The same could hardly be said for Oliver’s outfit. He reappears in a clean, bright blue shirt and jacket, fresh for a judging chamber first – the completely fishless fish course. Courageous explorer Isabella Bird is the inspiration for Kirk’s own pioneering venture, as deep-fried leek, sesame and seaweed parcels sit on truffled artichoke puree and apple, cucumber, caper and ponzu salad, and are topped with samphire, crispy onions and a flurry of truffle. Rachel says it shows ‘how a purely plant-based dish can be exciting’ and Oliver agrees ‘it’s delicious’. However, Matthew says he finds it ‘more interesting than pleasurable’.


In honour of submarine inventor George Garrett, Dan serves barbecued monkfish with braised kohlrabi discs, pickled kohlrabi noodles, pickled dulse and cockles. Tiny submarines of XO sauce are moored nearby, ready to dive into a sea of dashi. Matthew approves. Wayne asks for bread to mop up the sauce of his onion-based alternative. As none arrives, he licks the plate clean.

‘The Amazing Adventures of Isabella Bird’ continue in Dan’s main course, which follows her globetrotting footsteps with flavours of Asia – char siu pork, Korean-style sweetbreads, tempura vegetables, soy quail eggs, morning glory and stir-fried lotus root. Matthew praises the ‘whirligig of flavours’, but Oliver questions if there are too many. Rachel vehemently disagrees, saying ‘I think it’s really exciting’. Wayne agrees his veggie version is ‘right up my street’.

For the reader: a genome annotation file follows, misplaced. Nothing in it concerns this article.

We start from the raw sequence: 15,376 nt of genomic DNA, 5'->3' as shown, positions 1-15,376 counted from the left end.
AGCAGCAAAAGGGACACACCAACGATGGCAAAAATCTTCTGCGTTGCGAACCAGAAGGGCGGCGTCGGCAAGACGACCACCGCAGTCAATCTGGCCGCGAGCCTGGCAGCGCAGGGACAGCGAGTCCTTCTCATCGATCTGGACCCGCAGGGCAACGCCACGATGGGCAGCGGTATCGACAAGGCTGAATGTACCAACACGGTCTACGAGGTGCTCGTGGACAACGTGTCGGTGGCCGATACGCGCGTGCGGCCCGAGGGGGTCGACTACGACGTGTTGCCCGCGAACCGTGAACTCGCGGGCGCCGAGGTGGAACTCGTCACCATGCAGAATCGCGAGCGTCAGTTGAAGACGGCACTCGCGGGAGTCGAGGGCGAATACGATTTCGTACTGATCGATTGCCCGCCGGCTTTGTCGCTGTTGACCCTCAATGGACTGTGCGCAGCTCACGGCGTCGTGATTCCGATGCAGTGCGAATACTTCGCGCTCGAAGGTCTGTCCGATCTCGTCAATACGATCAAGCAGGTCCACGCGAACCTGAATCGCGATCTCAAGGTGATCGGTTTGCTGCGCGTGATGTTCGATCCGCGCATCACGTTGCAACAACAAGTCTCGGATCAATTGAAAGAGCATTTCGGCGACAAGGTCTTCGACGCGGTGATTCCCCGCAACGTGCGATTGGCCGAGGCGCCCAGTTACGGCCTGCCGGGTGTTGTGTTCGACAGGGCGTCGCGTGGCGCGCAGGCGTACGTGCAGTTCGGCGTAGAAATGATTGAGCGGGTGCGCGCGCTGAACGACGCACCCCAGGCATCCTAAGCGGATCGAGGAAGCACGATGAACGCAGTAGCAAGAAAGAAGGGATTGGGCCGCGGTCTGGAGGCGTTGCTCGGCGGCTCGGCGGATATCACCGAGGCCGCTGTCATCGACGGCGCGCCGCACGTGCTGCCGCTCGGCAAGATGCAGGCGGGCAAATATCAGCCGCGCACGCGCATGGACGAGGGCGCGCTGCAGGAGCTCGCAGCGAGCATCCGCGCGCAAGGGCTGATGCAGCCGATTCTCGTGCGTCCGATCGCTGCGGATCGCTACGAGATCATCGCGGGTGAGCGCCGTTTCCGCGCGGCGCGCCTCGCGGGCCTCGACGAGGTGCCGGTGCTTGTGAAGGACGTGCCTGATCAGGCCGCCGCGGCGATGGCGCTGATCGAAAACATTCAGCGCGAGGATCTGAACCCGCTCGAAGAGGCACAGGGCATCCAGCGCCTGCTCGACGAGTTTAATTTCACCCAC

For his meat-free main course, Kirk gives a respectful nod to church minister and pioneer of vegetarianism William Cowherd, serving a heavenly array of earthly delights. Caramelised onion and carlin peas congregate in mushroom broth with a herb dumpling, smoked kohlrabi noodles and crispy salsify, alongside butterbean puree, maitake and beefsteak mushrooms, stuffed hispi cabbage and cavolo nero foam. Rachel complains that she finds the dish ‘hard to navigate’. Wayne, who’s loving everything on his plate, cheekily shows her how to successfully transport food from fork to mouth.

Dan’s pre-dessert tribute to malt loaf ‘Sweet and Squidgy’ is scathingly snubbed for being neither. Kirk’s fruity little tartlet is generally judged to be more refreshing but it’s ‘too coconutty’ for most tastes.

Honouring the first guide dog training, which took place in Wallasey, on the Wirral, Dan’s bone-shaped milk chocolate mousse dessert also features miso caramel, salted caramel ice cream, yuzu gel and a honeycomb tuile. ‘Lovely back story, lovely pudding’ says Oliver. Wayne admits, ‘I could keep eating it until I was sick’.

We’re back to the malt loaf for Kirk’s dessert, which tries to emulate a butter-slathered slice in lighter, non-dairy form. It’s a quirky-looking creation, as two little redcurrant eyes stare at the judges from their scoop of vanilla ice cream, atop a curvy cushion of cacao and prune sponge. Wayne says he really likes it but, despite its endearingly Muppet-like appeal, Rachel decides it’s ‘leaving me lukewarm’.

As the winner is announced, Dan looks genuinely shocked to discover it’s him. He says he thought Kirk had it in the bag. He’s not alone. Kirk’s ground-breaking, plant-based wizardry is undoubtedly ‘banquet worthy’ – sadly not this year on Great British Menu.